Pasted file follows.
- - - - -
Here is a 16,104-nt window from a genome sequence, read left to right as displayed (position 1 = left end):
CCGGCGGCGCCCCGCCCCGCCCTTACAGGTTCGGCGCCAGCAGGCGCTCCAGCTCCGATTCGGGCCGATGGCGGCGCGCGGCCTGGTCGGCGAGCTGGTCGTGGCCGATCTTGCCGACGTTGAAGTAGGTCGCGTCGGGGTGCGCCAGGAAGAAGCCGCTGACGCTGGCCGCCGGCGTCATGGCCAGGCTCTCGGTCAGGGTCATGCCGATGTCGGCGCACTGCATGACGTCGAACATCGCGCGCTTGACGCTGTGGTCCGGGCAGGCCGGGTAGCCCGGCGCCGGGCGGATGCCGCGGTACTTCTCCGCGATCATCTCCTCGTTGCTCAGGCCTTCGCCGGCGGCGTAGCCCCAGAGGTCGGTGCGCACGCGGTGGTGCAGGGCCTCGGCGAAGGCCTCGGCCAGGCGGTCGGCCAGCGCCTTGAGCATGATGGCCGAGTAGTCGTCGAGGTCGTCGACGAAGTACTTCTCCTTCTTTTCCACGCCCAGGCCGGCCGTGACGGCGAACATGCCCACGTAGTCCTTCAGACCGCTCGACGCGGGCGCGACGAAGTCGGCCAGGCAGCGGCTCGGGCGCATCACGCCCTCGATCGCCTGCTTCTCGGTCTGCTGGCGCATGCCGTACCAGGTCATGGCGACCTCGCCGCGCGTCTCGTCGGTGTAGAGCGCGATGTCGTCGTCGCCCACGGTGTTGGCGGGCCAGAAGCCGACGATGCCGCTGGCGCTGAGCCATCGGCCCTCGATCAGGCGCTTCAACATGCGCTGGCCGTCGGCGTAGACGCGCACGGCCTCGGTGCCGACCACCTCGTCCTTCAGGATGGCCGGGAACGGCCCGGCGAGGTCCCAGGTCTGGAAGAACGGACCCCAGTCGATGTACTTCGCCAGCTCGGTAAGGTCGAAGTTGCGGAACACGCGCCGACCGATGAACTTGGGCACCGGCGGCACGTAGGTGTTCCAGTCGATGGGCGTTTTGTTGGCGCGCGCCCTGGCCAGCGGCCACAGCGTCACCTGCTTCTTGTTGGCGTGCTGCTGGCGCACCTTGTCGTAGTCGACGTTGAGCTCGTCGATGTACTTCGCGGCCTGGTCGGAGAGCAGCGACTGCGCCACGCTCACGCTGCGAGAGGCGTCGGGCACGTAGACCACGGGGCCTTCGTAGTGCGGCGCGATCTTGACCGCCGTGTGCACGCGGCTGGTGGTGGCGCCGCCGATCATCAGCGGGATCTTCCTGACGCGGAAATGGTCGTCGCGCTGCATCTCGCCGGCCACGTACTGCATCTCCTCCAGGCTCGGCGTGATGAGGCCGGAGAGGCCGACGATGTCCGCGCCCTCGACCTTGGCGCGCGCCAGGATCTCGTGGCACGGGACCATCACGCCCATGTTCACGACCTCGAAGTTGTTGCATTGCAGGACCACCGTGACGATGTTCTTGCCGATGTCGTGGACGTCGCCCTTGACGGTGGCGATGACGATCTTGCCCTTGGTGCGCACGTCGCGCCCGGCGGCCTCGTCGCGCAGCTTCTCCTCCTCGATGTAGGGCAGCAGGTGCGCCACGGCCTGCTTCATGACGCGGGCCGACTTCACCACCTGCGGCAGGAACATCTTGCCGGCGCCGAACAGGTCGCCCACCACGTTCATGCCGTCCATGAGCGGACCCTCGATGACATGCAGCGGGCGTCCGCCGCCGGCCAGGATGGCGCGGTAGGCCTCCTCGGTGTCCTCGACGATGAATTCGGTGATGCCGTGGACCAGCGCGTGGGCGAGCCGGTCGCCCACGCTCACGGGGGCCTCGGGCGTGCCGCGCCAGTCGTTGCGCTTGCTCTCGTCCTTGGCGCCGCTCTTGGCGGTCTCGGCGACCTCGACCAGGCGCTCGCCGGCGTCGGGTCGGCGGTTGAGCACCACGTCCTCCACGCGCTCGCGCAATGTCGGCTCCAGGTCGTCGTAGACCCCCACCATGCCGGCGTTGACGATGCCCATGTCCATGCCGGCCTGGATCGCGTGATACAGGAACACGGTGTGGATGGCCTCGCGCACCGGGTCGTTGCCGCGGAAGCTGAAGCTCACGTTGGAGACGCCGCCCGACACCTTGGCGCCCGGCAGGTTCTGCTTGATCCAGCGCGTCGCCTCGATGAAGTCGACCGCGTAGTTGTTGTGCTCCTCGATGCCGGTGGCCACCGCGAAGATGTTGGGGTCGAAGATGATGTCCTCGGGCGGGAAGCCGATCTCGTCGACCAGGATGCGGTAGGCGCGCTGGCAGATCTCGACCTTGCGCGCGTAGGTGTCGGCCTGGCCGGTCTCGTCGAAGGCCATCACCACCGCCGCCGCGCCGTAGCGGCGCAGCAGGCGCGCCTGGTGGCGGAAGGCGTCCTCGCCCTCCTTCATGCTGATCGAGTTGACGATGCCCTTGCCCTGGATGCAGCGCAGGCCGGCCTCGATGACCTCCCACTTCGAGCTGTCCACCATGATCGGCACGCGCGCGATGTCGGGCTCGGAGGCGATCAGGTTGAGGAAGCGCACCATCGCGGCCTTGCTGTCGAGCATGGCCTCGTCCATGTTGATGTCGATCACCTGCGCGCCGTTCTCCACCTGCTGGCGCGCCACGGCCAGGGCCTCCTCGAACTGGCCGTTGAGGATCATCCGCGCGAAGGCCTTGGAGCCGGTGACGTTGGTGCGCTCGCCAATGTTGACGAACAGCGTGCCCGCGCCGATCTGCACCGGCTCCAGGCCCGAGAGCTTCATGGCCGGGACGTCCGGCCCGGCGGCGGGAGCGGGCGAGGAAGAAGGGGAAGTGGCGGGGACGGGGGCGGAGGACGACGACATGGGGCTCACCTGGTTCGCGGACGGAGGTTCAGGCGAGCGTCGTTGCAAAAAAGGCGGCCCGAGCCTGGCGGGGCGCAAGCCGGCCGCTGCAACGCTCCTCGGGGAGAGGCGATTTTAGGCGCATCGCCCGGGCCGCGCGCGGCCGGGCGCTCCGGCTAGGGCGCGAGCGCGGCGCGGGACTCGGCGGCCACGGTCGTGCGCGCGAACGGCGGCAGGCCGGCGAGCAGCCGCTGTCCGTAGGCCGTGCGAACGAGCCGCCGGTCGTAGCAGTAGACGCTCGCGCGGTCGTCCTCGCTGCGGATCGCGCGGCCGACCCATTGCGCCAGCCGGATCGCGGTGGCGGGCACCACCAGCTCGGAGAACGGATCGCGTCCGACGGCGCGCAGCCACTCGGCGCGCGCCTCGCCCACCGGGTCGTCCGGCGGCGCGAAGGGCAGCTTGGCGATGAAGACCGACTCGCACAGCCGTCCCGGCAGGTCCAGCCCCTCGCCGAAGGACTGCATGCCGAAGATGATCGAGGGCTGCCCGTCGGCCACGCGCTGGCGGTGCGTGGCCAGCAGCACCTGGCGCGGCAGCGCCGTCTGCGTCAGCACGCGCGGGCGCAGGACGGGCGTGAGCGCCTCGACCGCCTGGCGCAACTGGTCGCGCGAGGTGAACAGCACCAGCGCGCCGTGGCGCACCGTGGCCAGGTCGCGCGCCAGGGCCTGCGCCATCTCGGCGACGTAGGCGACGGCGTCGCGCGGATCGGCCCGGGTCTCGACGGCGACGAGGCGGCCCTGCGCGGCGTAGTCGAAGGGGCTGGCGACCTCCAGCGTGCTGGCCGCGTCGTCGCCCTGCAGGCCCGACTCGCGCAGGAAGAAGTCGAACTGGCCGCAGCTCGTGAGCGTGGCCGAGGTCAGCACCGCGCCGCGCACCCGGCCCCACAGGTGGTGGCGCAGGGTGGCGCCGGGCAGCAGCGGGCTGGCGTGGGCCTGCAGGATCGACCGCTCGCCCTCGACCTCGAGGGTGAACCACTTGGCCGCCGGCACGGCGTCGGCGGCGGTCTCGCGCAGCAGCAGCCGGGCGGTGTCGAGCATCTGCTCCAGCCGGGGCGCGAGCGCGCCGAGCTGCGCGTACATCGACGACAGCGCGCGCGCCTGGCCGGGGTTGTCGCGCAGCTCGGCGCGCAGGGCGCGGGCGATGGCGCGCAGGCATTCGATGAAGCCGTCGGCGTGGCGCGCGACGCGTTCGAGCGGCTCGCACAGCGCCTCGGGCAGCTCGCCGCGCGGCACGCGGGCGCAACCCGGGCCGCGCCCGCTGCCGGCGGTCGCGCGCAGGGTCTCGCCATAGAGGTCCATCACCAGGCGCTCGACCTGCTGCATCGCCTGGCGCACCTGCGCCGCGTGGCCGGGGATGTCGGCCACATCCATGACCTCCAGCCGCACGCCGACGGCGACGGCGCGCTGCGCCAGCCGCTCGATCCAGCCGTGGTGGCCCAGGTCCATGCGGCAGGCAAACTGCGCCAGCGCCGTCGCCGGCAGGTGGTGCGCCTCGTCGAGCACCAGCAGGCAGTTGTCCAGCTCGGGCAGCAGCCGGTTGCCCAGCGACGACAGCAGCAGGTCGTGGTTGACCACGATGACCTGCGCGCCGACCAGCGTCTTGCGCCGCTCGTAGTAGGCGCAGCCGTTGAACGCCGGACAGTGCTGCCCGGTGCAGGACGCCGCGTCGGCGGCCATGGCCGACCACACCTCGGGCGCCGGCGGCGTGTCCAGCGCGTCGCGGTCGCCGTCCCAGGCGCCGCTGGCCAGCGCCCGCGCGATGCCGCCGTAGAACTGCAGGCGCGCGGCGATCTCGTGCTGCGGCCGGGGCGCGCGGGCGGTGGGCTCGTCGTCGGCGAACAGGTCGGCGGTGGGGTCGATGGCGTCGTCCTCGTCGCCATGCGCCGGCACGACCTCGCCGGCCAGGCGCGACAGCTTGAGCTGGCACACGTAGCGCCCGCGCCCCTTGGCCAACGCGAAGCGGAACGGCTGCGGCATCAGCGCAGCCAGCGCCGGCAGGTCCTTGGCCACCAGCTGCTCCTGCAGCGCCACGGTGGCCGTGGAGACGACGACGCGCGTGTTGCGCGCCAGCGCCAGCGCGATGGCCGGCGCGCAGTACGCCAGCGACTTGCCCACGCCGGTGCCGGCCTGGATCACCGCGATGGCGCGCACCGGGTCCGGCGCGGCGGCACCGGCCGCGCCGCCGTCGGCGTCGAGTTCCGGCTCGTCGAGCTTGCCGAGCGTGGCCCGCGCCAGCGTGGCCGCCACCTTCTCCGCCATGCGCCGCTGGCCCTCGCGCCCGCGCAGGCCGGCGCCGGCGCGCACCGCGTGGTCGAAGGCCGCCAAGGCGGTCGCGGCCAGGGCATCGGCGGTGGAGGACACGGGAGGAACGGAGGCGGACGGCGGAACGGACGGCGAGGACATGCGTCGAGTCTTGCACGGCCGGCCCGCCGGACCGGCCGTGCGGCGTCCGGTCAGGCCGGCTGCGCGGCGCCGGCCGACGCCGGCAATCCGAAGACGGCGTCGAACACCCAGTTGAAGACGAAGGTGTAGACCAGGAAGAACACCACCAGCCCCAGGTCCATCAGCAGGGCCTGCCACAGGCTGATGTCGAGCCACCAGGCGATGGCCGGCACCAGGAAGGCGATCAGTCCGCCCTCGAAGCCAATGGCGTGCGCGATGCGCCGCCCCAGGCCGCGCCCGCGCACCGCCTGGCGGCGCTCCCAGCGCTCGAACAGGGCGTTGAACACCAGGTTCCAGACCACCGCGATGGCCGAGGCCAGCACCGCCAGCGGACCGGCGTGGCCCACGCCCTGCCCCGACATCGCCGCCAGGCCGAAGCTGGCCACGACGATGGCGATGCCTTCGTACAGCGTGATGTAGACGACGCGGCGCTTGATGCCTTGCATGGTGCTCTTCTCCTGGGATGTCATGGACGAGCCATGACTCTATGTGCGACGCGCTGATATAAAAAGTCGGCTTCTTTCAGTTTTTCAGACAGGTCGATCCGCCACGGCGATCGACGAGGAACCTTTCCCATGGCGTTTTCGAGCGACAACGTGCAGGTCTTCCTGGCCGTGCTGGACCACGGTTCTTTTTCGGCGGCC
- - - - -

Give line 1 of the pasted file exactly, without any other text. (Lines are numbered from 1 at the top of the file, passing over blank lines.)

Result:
Here is a 16,104-nt window from a genome sequence, read left to right as displayed (position 1 = left end):